Peterson Defense Makes Strong Start

Defense attorneys for Scott Peterson have begun their counterattack, starting with a concrete expert whose testimony poked holes in a prosecution theory that Peterson used concrete anchors to weigh down the body of his pregnant wife.

Prosecutors claim Peterson made five cement anchors, one of which was found in the boat they allege he used to dispose of his wife's body in San Francisco Bay (search). The others have not been found.

Peterson told police he made only one anchor and used the rest of the 90-pound bag of cement to repair his driveway. A prosecution witness testified earlier that concrete samples taken by police from Peterson's driveway were not from the same mix as the anchor.

But in testimony Monday, defense witness Steven Gabler (search) said they were indeed a match with the anchor. Gabler, a concrete expert, was asked to examine samples taken from Peterson's driveway.

Defense lawyer Mark Geragos (search) also asked if Peterson had anything to gain financially from the deaths of Laci or the fetus.

Martin Laffer, a certified public accountant and former Internal Revenue Service investigator, testified Monday that Peterson's start-up fertilizer business was indeed faltering, but that the parent company assumed all the debt, and in fact, had planned to lose money for the first four years.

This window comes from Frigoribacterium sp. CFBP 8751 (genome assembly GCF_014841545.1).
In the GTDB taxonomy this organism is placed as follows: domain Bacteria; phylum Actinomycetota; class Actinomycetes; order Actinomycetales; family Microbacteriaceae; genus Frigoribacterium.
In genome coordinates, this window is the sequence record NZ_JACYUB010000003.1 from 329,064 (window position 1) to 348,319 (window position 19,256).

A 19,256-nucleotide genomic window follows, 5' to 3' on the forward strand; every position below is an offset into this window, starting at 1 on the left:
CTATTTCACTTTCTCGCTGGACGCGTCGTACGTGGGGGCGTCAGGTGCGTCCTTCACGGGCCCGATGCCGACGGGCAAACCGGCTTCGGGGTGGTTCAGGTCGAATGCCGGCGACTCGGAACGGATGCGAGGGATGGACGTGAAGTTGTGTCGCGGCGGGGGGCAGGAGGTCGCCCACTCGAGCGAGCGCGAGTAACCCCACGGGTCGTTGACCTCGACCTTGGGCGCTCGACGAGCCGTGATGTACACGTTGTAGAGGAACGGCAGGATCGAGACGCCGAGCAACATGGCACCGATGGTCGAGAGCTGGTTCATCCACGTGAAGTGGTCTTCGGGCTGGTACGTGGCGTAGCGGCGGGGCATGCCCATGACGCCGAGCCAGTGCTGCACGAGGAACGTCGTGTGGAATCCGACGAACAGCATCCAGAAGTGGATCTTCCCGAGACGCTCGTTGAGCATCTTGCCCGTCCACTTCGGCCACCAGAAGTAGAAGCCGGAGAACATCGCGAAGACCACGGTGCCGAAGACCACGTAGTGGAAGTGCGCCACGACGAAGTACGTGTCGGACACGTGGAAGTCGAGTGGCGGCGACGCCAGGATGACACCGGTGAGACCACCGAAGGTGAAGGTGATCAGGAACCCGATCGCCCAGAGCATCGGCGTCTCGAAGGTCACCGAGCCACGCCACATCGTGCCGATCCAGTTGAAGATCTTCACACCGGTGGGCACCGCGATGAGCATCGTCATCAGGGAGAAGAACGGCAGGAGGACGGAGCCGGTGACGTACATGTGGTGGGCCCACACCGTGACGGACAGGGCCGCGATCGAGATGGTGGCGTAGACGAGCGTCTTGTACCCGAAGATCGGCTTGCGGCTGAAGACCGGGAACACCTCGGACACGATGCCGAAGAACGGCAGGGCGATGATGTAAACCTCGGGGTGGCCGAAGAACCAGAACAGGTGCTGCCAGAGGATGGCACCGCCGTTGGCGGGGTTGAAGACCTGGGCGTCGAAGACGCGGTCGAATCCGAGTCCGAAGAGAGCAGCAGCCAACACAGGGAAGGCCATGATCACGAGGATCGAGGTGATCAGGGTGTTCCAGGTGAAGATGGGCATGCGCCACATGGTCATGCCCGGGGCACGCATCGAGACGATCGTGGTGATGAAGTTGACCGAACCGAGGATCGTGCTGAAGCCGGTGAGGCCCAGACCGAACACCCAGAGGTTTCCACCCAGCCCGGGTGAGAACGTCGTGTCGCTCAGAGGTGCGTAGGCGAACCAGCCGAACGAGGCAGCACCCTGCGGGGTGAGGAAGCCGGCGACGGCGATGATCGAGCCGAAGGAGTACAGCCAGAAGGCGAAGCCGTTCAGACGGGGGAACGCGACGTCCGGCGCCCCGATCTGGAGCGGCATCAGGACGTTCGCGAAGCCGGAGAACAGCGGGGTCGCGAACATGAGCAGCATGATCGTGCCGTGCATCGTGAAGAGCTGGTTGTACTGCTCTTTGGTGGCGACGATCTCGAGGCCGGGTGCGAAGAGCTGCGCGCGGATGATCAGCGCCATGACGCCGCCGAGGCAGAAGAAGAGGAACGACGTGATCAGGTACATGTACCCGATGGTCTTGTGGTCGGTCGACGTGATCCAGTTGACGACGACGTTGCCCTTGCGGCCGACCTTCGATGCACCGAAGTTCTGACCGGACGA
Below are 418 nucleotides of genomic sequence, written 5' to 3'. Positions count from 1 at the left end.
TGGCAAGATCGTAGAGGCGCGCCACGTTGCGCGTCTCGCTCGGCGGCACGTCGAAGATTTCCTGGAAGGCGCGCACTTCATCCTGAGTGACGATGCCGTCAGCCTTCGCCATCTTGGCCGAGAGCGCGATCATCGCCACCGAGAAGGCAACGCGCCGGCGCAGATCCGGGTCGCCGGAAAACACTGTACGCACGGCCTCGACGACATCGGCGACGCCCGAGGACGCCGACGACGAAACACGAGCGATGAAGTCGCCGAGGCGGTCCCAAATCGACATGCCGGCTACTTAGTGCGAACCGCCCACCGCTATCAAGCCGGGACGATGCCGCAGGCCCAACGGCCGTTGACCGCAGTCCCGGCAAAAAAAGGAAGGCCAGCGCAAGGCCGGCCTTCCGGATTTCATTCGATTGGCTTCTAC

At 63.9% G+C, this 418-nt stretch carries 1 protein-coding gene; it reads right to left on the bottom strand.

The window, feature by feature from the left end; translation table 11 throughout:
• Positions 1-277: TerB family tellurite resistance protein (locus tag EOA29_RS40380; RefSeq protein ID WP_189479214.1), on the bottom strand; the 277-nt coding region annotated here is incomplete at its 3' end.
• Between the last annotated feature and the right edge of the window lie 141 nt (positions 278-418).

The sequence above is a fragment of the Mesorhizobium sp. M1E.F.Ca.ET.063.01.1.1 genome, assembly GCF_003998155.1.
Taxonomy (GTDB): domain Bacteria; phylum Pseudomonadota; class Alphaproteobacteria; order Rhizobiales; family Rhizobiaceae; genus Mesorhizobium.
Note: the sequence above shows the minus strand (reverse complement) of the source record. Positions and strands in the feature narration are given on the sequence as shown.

Laffer then said the Petersons appeared in good financial shape.

"There was all this money that was sitting out there and with one or both of their demise, those funds would not be available to them," Laffer said. "From a financial standpoint, he would have been better off if they were alive."

Peterson is accused of killing his wife, Laci, on or around Dec. 24, 2002, then dumping her body in the bay. Her remains and the fetus she carried washed up about four months later, a few miles from where Peterson claims to have been fishing alone the day his wife disappeared.

Defense lawyers contend someone else abducted and killed Laci, then framed their client after learning of his widely publicized alibi.

Also Monday, Judge Alfred A. Delucchi denied a defense motion to dismiss the double-murder charges against Peterson.

Peterson's attorneys are expected to take up to eight days to present their case, with closing arguments planned for Nov. 1. Testimony was expected to resume Tuesday.

In other developments, there were signs defense attorneys were preparing Peterson for possible testimony.

Attorney Michael Cardoza, a former prosecutor who has sat in on the trial as a legal analyst, said Monday he was asked by the defense to cross-examine Peterson in two mock sessions last week.

But, "I gave him no advice," said Cardoza, who added that he took no money for the work.